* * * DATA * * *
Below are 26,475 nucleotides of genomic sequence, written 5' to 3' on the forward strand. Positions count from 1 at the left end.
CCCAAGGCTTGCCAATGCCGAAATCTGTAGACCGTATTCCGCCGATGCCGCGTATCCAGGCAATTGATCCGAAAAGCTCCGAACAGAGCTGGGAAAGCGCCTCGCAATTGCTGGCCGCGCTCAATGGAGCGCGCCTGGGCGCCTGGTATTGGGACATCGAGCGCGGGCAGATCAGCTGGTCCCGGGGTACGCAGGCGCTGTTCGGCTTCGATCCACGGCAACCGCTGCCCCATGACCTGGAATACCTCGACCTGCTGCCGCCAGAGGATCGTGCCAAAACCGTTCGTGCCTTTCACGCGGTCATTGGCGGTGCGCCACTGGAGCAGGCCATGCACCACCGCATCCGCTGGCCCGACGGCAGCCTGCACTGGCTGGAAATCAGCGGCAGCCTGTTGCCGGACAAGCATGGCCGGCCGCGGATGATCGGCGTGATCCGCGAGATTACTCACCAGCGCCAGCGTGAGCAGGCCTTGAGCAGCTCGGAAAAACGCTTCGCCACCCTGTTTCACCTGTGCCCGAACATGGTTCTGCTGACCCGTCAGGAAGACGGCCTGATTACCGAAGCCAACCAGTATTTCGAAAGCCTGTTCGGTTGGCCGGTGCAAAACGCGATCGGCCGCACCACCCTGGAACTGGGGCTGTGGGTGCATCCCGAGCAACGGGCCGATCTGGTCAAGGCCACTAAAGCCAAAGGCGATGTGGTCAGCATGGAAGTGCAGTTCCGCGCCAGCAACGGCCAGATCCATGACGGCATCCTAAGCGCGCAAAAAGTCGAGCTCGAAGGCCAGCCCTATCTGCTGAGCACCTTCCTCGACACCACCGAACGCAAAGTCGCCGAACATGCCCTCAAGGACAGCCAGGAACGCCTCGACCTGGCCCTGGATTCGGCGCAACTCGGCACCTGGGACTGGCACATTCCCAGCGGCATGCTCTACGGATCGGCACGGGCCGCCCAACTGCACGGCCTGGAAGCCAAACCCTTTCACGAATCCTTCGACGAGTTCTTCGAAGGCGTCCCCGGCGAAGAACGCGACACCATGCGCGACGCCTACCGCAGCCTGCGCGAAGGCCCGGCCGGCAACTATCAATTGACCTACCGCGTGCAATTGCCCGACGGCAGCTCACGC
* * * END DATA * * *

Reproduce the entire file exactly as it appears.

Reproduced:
Below are 26,475 nucleotides of genomic sequence, written 5' to 3' on the forward strand. Positions count from 1 at the left end.
CCCAAGGCTTGCCAATGCCGAAATCTGTAGACCGTATTCCGCCGATGCCGCGTATCCAGGCAATTGATCCGAAAAGCTCCGAACAGAGCTGGGAAAGCGCCTCGCAATTGCTGGCCGCGCTCAATGGAGCGCGCCTGGGCGCCTGGTATTGGGACATCGAGCGCGGGCAGATCAGCTGGTCCCGGGGTACGCAGGCGCTGTTCGGCTTCGATCCACGGCAACCGCTGCCCCATGACCTGGAATACCTCGACCTGCTGCCGCCAGAGGATCGTGCCAAAACCGTTCGTGCCTTTCACGCGGTCATTGGCGGTGCGCCACTGGAGCAGGCCATGCACCACCGCATCCGCTGGCCCGACGGCAGCCTGCACTGGCTGGAAATCAGCGGCAGCCTGTTGCCGGACAAGCATGGCCGGCCGCGGATGATCGGCGTGATCCGCGAGATTACTCACCAGCGCCAGCGTGAGCAGGCCTTGAGCAGCTCGGAAAAACGCTTCGCCACCCTGTTTCACCTGTGCCCGAACATGGTTCTGCTGACCCGTCAGGAAGACGGCCTGATTACCGAAGCCAACCAGTATTTCGAAAGCCTGTTCGGTTGGCCGGTGCAAAACGCGATCGGCCGCACCACCCTGGAACTGGGGCTGTGGGTGCATCCCGAGCAACGGGCCGATCTGGTCAAGGCCACTAAAGCCAAAGGCGATGTGGTCAGCATGGAAGTGCAGTTCCGCGCCAGCAACGGCCAGATCCATGACGGCATCCTAAGCGCGCAAAAAGTCGAGCTCGAAGGCCAGCCCTATCTGCTGAGCACCTTCCTCGACACCACCGAACGCAAAGTCGCCGAACATGCCCTCAAGGACAGCCAGGAACGCCTCGACCTGGCCCTGGATTCGGCGCAACTCGGCACCTGGGACTGGCACATTCCCAGCGGCATGCTCTACGGATCGGCACGGGCCGCCCAACTGCACGGCCTGGAAGCCAAACCCTTTCACGAATCCTTCGACGAGTTCTTCGAAGGCGTCCCCGGCGAAGAACGCGACACCATGCGCGACGCCTACCGCAGCCTGCGCGAAGGCCCGGCCGGCAACTATCAATTGACCTACCGCGTGCAATTGCCCGACGGCAGCTCACGC